SPORTS

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June 1, 2007

Right place, right time: Heptathletes set sprints off and running

One is the rock, and the other is the spark plug. Together, they were just what the doctor ordered to help revitalize the dragging sprints section of a track and field program on the rise.

Both very versatile athletes, fourth-years Nellie Movtchan and Trina Ruhland are neck-and-neck when they lay all their skills out on the track for the heptathlon. A friendly rivalry spurs the two teammates on as they try to outdo each other in everything from sprints to high jumps, javelin throws to shot put tosses. While the score sheet doesn’t show much difference between the pair, their two distinct personalities have combined for a perfect blend that sets a tone for incoming sprinters to follow.

“They pushed each other to different heights than they would have done on their own,” head coach Chris Hall said. “I don’t know if I could point to someone who led our team more than anyone else, but people look to our seniors, and they’ve set a really fine example for other athletes.”

Arriving in Hyde Park four years ago, both sprinters had some reservations about running with the Maroons. Movtchan came in as a swimmer, and Ruhland was concerned about finding ways to stay on top of academics without the extra challenge of daily practices and taking off for weekend meets. Their careers got off to slow starts in their rookie seasons, but by the end of the year, both had decided to sign up for another hitch and continue to raise the standard for Chicago’s fleet-footed.

Distance runners were the bread and butter of the program at the time, with top UAA finishes and national qualifiers going to the squad mostly for long events. At practices, Movtchan and Ruhland were often the only two sprinters working out. They understood what it was like for the team to not be competitive in their specialties at meets, and they wanted to see that change.

“We just needed some people in our program that, one, had the ability to make an impact at UAAs, and two, had a desire to go beyond that and go to NCAAs,” Hall said. “They were the right two people at the right time.”

It wasn’t skill alone that made Movtchan and Ruhland the perfect match for jump-starting the sprints, even though both were starting to set their marks on the squad by their sophomore years. Ruhland in particular broke through as a force to be reckoned with that spring as part of the 4x400-meter relay that qualified for the outdoor Nationals. For the duo, the X-factor that helped key the sprinting resurgence was letting their complementary personalities play out on the track.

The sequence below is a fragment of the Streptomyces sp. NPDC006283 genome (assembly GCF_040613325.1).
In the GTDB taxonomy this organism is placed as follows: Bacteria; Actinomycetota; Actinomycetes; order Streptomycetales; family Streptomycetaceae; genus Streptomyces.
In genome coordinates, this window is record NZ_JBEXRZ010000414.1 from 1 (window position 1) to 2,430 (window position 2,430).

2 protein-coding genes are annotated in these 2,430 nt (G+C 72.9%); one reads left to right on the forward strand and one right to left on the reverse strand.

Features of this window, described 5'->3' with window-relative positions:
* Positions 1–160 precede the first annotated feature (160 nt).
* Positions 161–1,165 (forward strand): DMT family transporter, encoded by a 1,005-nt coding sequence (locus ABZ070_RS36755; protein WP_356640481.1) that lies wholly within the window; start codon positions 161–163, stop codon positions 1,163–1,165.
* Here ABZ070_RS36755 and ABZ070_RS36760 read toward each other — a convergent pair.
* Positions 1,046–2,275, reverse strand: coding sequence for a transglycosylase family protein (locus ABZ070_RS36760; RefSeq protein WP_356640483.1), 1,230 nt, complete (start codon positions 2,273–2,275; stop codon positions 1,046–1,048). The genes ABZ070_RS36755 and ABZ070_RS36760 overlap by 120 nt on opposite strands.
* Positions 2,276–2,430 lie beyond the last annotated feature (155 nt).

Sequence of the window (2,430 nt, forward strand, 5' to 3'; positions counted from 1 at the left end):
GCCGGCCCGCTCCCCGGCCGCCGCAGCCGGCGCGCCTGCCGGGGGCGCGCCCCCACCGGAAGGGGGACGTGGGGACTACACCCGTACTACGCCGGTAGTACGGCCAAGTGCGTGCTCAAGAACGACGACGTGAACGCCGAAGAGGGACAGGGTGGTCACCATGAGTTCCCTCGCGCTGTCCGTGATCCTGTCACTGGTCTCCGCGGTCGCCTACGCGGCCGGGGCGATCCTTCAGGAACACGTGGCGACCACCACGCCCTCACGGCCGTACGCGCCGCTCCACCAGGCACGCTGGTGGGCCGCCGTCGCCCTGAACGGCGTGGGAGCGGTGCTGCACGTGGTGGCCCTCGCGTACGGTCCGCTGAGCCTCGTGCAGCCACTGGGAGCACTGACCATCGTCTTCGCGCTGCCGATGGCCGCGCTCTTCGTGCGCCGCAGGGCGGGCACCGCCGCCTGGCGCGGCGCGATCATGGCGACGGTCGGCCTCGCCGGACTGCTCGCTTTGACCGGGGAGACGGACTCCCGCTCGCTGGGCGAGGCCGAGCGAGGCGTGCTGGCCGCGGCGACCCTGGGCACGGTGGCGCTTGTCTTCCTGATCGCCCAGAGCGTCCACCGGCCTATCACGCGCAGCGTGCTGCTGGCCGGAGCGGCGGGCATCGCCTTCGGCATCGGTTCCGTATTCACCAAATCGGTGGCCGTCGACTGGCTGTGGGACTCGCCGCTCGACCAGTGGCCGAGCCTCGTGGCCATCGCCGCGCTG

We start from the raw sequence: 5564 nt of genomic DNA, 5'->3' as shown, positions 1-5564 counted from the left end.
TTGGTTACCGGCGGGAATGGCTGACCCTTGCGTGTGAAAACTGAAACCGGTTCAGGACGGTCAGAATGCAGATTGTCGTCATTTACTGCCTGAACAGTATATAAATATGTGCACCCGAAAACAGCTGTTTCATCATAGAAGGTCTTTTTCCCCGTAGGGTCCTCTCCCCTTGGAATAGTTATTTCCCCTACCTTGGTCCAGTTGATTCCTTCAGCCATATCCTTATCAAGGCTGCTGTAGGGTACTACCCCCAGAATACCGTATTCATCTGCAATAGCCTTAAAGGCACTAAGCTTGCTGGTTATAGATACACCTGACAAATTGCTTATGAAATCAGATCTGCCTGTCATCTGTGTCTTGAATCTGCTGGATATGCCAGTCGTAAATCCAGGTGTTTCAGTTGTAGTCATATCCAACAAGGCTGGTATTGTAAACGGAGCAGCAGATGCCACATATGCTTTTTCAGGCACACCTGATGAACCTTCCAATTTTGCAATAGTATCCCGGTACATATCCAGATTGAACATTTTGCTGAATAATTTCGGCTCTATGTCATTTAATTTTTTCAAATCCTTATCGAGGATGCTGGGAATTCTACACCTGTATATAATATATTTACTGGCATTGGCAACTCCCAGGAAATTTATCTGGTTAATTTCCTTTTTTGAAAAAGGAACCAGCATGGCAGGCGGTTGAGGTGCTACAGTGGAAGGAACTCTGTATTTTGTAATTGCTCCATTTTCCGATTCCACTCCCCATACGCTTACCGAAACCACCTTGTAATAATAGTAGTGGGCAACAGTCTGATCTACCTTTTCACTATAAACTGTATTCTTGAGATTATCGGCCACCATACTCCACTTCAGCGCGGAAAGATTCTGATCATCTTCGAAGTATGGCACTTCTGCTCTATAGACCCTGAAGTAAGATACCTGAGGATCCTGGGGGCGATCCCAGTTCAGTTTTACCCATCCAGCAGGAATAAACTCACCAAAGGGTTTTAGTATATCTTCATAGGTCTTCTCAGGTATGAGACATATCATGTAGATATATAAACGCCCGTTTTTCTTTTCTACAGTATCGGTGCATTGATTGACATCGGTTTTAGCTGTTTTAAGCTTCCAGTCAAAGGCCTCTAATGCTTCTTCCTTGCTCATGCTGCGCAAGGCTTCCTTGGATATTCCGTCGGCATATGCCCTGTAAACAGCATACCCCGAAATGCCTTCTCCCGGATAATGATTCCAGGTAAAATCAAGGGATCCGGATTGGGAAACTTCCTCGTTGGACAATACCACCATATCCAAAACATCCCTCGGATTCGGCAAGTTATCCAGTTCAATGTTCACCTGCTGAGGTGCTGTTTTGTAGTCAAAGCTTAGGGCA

With a fierce sense of competition, Movtchan brings the fire to both meets and practices with her “it’s-not-ever-good-enough” attitude. This kind of drive made all the difference in the Woodbury, MN, native’s performance as a member of the distance medley relay last year at the indoor NCAAs. Receiving the baton shoulder-to-shoulder with her opposition, Movtchan stepped on the gas, separating herself from the rest of the pack and helping clinch the relay’s seventh-place finish for All-American status.

“I was curious to see how Nellie was going to respond to that atmosphere,” Hall said. “That day Nellie really took that step where she said, ‘I’m not just going to be at Nationals, but I’m going to be an All-American.’”

Balancing out the fast and furious Movtchan, Ruhland was the steadying force with her “lunch pail” persona. She naturally took on veteran responsibilities early on, walking with rookies on the 4x400-meter relay at NCAAs as a second-year to settle pre-race jitters.

“Trina’s always been that rock that other people could look to,” Hall said.

Going into their senior years, the Maroons set out with a conference title as a clear goal for the season. The work that Movtchan, Ruhland, and others had put into boosting the squad’s competitiveness across the board made taking a UAA banner back to Hyde Park a real possibility.

At the indoor league championships in Boston on March 2–3, Chicago was edged out of first by 3.5 points with Wash U reclaiming the title. Ruhland garnered All-UAA honors with third-place finishes in the 200-meter dash (26.93 seconds) and the long jump (5.17 meters), while also running a leg in the 4x400-meter relay’s silver medal effort (4:08.49).

The South Siders took the next seven weeks to gear up for another crack at the Bears and a shot at coming out on top of the UAA at the outdoor championships in Atlanta on April 21–22. Movtchan made up for a quite showing in March by recording a 1:04.16 in the 400-meter hurdles, which was good for first in the event, and posting a runner-up effort in the 100-meter hurdles with a time of 15.31 seconds. She also teamed up with Ruhland as part of the 4x100- and 4x400-meter relays.

Clocking 49.19 seconds, the 4x100 quartet slipped past Case Western to take gold, and the 4x400 followed with silver with a 4:05.06. Despite the strong outings of these relays, at the end of the day, the South Siders finished second and behind the Bears once again.

In many ways, the meet marked a fitting end for the two veterans’ careers. It firmly established Chicago sprints among the best in the UAA, with the close-knit pair that played a central role to turning that segment of the program around once again leading the charge.

“Both of them really threw themselves into track and field after their first years,” Hall said. “They had a bit of success and then got hungry for more. They’ve really meant a lot to the development of our sprints.”